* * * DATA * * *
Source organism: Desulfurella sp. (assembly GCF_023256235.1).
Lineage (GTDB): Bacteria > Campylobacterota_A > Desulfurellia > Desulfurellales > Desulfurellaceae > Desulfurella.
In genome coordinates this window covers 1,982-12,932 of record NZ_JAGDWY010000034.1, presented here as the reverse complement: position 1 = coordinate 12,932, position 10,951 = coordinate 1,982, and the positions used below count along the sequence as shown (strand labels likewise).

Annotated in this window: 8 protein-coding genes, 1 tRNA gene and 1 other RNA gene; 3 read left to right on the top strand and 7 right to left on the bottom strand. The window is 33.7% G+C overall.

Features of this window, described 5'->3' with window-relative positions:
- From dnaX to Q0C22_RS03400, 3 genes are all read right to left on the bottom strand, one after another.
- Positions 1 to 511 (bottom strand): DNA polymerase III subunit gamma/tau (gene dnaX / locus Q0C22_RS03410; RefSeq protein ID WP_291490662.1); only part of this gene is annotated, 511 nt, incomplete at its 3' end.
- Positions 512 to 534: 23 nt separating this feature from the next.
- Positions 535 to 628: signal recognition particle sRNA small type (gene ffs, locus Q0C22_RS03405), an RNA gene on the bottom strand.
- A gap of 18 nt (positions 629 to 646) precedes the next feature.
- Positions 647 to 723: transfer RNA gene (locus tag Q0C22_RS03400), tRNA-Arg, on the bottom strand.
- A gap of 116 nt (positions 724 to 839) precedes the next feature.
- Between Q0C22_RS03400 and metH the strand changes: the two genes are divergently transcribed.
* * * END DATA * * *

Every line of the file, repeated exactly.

Source organism: Desulfurella sp. (assembly GCF_023256235.1).
Lineage (GTDB): Bacteria > Campylobacterota_A > Desulfurellia > Desulfurellales > Desulfurellaceae > Desulfurella.
In genome coordinates this window covers 1,982-12,932 of record NZ_JAGDWY010000034.1, presented here as the reverse complement: position 1 = coordinate 12,932, position 10,951 = coordinate 1,982, and the positions used below count along the sequence as shown (strand labels likewise).

Annotated in this window: 8 protein-coding genes, 1 tRNA gene and 1 other RNA gene; 3 read left to right on the top strand and 7 right to left on the bottom strand. The window is 33.7% G+C overall.

Features of this window, described 5'->3' with window-relative positions:
- From dnaX to Q0C22_RS03400, 3 genes are all read right to left on the bottom strand, one after another.
- Positions 1 to 511 (bottom strand): DNA polymerase III subunit gamma/tau (gene dnaX / locus Q0C22_RS03410; RefSeq protein ID WP_291490662.1); only part of this gene is annotated, 511 nt, incomplete at its 3' end.
- Positions 512 to 534: 23 nt separating this feature from the next.
- Positions 535 to 628: signal recognition particle sRNA small type (gene ffs, locus Q0C22_RS03405), an RNA gene on the bottom strand.
- A gap of 18 nt (positions 629 to 646) precedes the next feature.
- Positions 647 to 723: transfer RNA gene (locus tag Q0C22_RS03400), tRNA-Arg, on the bottom strand.
- A gap of 116 nt (positions 724 to 839) precedes the next feature.
- Between Q0C22_RS03400 and metH the strand changes: the two genes are divergently transcribed.